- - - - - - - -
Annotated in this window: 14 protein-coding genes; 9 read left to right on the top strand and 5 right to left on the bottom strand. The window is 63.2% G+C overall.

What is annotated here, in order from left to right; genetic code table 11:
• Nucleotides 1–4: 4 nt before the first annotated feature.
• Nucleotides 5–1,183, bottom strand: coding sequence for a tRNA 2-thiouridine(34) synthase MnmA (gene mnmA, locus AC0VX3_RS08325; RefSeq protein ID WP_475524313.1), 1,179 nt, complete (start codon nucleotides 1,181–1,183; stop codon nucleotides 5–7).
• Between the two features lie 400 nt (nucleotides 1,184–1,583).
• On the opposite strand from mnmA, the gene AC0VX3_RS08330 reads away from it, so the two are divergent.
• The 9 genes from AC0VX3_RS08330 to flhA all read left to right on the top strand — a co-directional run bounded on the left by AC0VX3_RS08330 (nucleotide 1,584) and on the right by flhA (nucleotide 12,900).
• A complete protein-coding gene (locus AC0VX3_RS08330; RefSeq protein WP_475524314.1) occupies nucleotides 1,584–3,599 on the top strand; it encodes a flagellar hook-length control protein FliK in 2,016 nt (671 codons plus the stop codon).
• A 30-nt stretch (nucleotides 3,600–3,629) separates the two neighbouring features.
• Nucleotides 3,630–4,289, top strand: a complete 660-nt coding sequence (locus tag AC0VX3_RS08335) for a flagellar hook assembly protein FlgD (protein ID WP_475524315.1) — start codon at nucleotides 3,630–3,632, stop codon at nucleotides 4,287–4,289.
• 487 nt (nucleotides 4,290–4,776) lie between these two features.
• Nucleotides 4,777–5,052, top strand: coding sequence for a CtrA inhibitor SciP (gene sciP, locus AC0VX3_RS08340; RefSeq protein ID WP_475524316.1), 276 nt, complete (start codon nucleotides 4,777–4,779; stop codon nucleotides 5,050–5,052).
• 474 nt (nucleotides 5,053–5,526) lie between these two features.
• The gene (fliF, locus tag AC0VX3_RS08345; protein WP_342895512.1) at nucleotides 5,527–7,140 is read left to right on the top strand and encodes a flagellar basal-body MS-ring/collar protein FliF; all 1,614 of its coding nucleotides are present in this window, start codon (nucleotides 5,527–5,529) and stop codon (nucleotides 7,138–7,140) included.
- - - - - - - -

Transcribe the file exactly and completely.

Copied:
Annotated in this window: 14 protein-coding genes; 9 read left to right on the top strand and 5 right to left on the bottom strand. The window is 63.2% G+C overall.

What is annotated here, in order from left to right; genetic code table 11:
• Nucleotides 1–4: 4 nt before the first annotated feature.
• Nucleotides 5–1,183, bottom strand: coding sequence for a tRNA 2-thiouridine(34) synthase MnmA (gene mnmA, locus AC0VX3_RS08325; RefSeq protein ID WP_475524313.1), 1,179 nt, complete (start codon nucleotides 1,181–1,183; stop codon nucleotides 5–7).
• Between the two features lie 400 nt (nucleotides 1,184–1,583).
• On the opposite strand from mnmA, the gene AC0VX3_RS08330 reads away from it, so the two are divergent.
• The 9 genes from AC0VX3_RS08330 to flhA all read left to right on the top strand — a co-directional run bounded on the left by AC0VX3_RS08330 (nucleotide 1,584) and on the right by flhA (nucleotide 12,900).
• A complete protein-coding gene (locus AC0VX3_RS08330; RefSeq protein WP_475524314.1) occupies nucleotides 1,584–3,599 on the top strand; it encodes a flagellar hook-length control protein FliK in 2,016 nt (671 codons plus the stop codon).
• A 30-nt stretch (nucleotides 3,600–3,629) separates the two neighbouring features.
• Nucleotides 3,630–4,289, top strand: a complete 660-nt coding sequence (locus tag AC0VX3_RS08335) for a flagellar hook assembly protein FlgD (protein ID WP_475524315.1) — start codon at nucleotides 3,630–3,632, stop codon at nucleotides 4,287–4,289.
• 487 nt (nucleotides 4,290–4,776) lie between these two features.
• Nucleotides 4,777–5,052, top strand: coding sequence for a CtrA inhibitor SciP (gene sciP, locus AC0VX3_RS08340; RefSeq protein ID WP_475524316.1), 276 nt, complete (start codon nucleotides 4,777–4,779; stop codon nucleotides 5,050–5,052).
• 474 nt (nucleotides 5,053–5,526) lie between these two features.
• The gene (fliF, locus tag AC0VX3_RS08345; protein WP_342895512.1) at nucleotides 5,527–7,140 is read left to right on the top strand and encodes a flagellar basal-body MS-ring/collar protein FliF; all 1,614 of its coding nucleotides are present in this window, start codon (nucleotides 5,527–5,529) and stop codon (nucleotides 7,138–7,140) included.